The Eye of the Beholder

So far much has been said about the nature of phenomena perceived by an awareness, but this act of perception has not been described. The four schools of Buddhism maintain that there are 'sense consciousnesses', such as an eye consciousness, which perceive objects. Since Svatantrikas accept that phenomena are established by way of their own character, they believe that sense consciousnesses perceive objects as they exist, barring any superficial causes of error. The Prasangikas claim that this is like saying that our horse is appearing as it really is although it is actually an illusion. To perceive an object as existing by way of its own character is mistaken, but to avoid contradicting the world, it is said that sense-direct perceivers are non-mistaken conventionally. It bears stating at this point that throughout all of this talk about the false appearance of objects, it is not permissible to traffic with totally imaginary phenomena. The classic example of this is the horn of a rabbit. No such thing exists; any argument based on the existence of such is false, and any argument that fails to account for the ear of a rabbit, which does exist conventionally, is false.

A theory of how an object is perceived is dependent on a theory of what the sense object is made of. The founder of Svatantrika, Bhavaviveka, states that objects composed of minute particles are connected to each other such that each particle contributes to the entity of the object. (16) He rejects the Yogacarin claim that minute particles, while substantially established, are too subtle to serve as sense objects, and that therefor external objects do not exist. Since every particle is an aggregate (going back to the lack of one or many), a group of substantially established aggregates large enough to be seen ought to be substantially established as well. If not, at what magnitude do the particles become unestablished? (We will use an inverse form of this argument to poke holes in the western concept of particle-based existence.) Bhavaviveka's assertion that sense consciousnesses are generally non-mistaken due to perceiving an object that is objectively established as a composite of particles is similar to the position of the Sautrantikas. Although the Sautrantikas assert that sense objects exist ultimately, while Bhavaviveka says they are only conventionally existent, the similarity in conception of external objects is the basis for calling Bhavaviveka's system Sautrantika-Svatantrika-Madhyamika.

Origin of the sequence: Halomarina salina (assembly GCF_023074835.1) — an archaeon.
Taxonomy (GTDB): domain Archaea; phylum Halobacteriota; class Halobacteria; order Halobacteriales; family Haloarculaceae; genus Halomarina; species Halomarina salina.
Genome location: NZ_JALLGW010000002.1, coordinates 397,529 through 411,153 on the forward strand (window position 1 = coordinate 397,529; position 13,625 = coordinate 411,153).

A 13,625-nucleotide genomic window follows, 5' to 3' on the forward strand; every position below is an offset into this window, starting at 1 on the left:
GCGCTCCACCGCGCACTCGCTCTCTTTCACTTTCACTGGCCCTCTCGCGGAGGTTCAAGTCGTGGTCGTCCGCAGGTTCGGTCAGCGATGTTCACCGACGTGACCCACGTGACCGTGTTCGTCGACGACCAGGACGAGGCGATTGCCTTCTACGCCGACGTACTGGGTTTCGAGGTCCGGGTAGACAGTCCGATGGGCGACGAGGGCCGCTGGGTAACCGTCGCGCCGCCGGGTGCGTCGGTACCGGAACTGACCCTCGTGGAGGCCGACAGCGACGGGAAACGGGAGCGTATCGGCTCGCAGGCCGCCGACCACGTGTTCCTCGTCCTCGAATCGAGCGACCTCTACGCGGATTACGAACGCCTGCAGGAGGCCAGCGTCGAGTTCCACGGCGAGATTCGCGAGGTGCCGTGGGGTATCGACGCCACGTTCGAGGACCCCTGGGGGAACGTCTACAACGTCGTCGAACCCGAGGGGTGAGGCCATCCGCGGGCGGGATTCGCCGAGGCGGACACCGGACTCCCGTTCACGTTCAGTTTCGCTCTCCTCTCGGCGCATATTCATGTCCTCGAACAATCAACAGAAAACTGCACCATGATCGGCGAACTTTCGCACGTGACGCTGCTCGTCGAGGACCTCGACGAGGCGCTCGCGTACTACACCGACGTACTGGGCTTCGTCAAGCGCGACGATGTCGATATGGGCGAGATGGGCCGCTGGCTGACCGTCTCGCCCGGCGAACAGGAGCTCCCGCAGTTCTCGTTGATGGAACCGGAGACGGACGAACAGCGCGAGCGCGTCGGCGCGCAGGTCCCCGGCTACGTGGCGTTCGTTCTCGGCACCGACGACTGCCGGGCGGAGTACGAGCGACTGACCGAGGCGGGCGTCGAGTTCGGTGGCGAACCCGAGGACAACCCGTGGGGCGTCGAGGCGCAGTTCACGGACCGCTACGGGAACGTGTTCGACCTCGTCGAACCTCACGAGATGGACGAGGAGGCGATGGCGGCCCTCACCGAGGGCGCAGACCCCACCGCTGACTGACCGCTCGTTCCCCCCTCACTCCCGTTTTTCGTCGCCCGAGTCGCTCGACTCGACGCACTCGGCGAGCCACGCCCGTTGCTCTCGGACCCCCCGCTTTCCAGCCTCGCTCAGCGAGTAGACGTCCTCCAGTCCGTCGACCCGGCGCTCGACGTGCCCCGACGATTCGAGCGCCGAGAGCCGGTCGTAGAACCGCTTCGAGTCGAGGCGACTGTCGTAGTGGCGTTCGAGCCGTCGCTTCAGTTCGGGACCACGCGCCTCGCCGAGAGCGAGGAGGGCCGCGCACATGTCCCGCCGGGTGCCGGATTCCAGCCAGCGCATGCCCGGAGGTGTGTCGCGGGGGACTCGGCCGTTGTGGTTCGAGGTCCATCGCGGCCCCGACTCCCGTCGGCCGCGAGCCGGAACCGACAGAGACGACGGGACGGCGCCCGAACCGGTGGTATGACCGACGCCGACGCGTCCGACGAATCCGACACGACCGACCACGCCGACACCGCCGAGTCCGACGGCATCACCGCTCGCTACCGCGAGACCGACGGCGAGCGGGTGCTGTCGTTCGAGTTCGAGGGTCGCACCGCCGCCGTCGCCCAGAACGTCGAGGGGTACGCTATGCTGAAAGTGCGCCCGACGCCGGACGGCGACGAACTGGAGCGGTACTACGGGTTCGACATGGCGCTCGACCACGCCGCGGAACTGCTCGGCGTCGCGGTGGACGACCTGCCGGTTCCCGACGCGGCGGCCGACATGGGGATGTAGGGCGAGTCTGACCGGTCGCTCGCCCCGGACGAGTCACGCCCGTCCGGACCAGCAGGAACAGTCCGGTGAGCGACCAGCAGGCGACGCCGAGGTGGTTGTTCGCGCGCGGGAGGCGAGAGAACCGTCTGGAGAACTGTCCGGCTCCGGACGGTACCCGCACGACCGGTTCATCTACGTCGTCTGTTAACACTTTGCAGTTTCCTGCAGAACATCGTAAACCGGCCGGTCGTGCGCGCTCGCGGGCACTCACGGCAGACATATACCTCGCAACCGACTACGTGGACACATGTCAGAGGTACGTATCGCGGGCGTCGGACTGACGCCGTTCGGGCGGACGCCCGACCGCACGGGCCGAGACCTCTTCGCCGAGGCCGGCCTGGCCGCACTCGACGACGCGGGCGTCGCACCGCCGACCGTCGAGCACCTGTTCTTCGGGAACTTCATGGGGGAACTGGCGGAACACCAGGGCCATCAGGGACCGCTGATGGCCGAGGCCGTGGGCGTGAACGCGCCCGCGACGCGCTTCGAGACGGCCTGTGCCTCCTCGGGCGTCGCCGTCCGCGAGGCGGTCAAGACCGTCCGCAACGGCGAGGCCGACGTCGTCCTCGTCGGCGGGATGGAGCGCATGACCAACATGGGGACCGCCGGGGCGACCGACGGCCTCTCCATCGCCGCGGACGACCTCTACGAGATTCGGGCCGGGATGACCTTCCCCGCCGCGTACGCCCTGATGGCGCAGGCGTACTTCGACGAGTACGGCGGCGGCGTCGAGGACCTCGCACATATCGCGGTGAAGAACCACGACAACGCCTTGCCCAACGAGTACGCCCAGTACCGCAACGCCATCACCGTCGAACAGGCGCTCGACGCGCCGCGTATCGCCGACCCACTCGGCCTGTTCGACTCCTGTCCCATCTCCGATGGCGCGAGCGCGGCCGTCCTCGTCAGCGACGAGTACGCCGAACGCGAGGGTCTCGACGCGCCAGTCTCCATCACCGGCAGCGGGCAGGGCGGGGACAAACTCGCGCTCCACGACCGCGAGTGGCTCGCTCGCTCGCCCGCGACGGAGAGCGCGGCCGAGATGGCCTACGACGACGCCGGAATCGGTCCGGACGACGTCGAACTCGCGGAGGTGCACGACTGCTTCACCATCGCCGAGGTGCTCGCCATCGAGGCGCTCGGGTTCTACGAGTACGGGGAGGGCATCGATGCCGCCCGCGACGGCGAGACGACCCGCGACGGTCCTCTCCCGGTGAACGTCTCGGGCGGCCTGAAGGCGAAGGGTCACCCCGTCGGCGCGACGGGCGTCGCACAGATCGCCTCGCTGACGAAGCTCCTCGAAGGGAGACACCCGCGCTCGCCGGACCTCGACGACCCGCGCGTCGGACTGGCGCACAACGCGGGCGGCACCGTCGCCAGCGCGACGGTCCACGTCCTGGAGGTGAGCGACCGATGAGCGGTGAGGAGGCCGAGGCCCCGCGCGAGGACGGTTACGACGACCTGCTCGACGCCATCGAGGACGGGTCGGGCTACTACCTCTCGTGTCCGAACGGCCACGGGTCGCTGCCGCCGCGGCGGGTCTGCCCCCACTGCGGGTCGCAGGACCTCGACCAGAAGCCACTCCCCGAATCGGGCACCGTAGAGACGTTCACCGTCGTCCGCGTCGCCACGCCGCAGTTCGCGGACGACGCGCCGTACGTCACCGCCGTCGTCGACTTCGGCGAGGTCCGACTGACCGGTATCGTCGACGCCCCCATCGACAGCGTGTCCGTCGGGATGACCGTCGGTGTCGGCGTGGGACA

Again, Bhavaviveka states that external objects exist conventionally by way of their own character, and so a sense consciousness can correctly perceive an object. According to Lopez, it is Tsongkapa's conclusion that "since Bhavaviveka asserts that each particle in a composite of particles serves as a cause of a sense consciousness and that each of the particles is substantially existent and seems to assert that each particle is final (that is, most subtle), Bhavaviveka asserts that partless particles are observed-object-conditions of sense consciousnesses". (17) However, the notion of 'partless particles' (not 'minute particles') runs counter to the lack of being one or many and the doctrine of dependent arising. It seems unlikely that Bhavaviveka would have overlooked such an obvious point. This statement of Tsongkapa's is an essential part of the Prasangika contention that Svatantrikas assert existence by way of own character, so perhaps there is some overlooked contradiction here in their claim.

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Copyright © 2005 Dan Haig